UW neuroscientists led by Su-Chun Zhang found that neurons derived from stem cells can connect with native neurons and restore motor functions. But more research is needed to translate the findings from mice to people.
The research team is now working to obtain FDA approval for a first human clinical trial to treat devastating injuries in musculoskeletal tissues.
In light of the 20th anniversary of James Thomson’s derivation of human embryonic stem cells, we had some questions for one of the founders of stem cell neuroscience.
“We very quickly became perhaps the top institution in the country in the stem cell engineering area,” says a leading UW researcher. “That was a field that didn’t exist, and we built it.”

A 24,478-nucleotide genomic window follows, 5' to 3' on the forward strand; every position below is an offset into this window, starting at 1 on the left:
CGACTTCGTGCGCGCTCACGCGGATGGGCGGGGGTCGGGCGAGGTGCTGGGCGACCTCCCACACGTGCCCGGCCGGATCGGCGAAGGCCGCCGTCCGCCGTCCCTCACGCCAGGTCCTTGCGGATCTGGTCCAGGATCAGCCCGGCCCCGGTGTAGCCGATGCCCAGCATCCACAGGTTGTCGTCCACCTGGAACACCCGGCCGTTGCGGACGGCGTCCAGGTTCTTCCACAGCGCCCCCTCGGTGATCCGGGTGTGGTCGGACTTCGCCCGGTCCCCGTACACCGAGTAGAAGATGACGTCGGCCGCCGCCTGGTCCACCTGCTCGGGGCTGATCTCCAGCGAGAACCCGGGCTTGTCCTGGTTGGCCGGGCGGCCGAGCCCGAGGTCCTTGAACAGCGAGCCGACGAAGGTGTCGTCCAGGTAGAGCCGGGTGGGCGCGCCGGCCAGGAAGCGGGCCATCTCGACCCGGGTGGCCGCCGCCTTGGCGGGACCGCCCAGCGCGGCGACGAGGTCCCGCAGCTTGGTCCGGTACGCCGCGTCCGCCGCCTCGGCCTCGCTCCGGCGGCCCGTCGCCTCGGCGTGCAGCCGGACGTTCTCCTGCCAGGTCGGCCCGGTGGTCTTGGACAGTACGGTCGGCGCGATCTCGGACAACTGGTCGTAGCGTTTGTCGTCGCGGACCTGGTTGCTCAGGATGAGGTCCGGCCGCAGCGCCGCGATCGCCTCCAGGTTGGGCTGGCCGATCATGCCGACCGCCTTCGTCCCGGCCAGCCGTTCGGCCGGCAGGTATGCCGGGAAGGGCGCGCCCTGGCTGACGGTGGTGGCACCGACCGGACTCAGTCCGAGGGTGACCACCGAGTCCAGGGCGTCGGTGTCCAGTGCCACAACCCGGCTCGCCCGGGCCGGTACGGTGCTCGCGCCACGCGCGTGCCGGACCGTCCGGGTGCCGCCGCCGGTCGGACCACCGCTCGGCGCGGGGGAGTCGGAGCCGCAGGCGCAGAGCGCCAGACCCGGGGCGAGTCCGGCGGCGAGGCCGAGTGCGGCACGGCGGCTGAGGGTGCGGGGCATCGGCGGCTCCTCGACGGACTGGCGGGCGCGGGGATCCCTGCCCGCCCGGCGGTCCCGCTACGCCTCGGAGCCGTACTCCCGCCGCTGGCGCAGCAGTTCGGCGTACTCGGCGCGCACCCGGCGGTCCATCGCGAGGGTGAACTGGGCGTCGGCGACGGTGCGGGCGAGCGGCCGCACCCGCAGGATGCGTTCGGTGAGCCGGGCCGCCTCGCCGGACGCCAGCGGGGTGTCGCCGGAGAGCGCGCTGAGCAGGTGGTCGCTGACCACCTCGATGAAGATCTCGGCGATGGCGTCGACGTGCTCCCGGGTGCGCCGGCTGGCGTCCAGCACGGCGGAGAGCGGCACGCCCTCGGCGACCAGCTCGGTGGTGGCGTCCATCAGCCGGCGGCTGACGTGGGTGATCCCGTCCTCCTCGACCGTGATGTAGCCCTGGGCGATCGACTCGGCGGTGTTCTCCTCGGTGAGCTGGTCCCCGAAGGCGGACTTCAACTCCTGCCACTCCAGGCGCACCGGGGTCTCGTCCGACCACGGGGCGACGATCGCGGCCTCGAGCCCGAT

New techniques have produced, for the first time, functional arterial cells at both the quality and scale to be relevant for disease modeling and clinical application.
Scientists from the Morgridge Institute for Research and UW-Madison are studying whether stem cell differentiation rates can be accelerated in the lab and made available to patients faster.
The prospect of regenerating bone lost to cancer or trauma is a step closer to the clinic.
The prospect of creating artery “banks” could transform treatment of many common heart and vascular ailments. But it’s a big leap from concept to reality.
The promise of stem cells to treat cardiovascular disease may soon be a step closer to overcoming the last big hurdle before trials in human patients.
Su-Chun Zhang and co-first authors Yuejun Chen and Man Xiong grew the specialized nerve cells from human embryonic stem cells.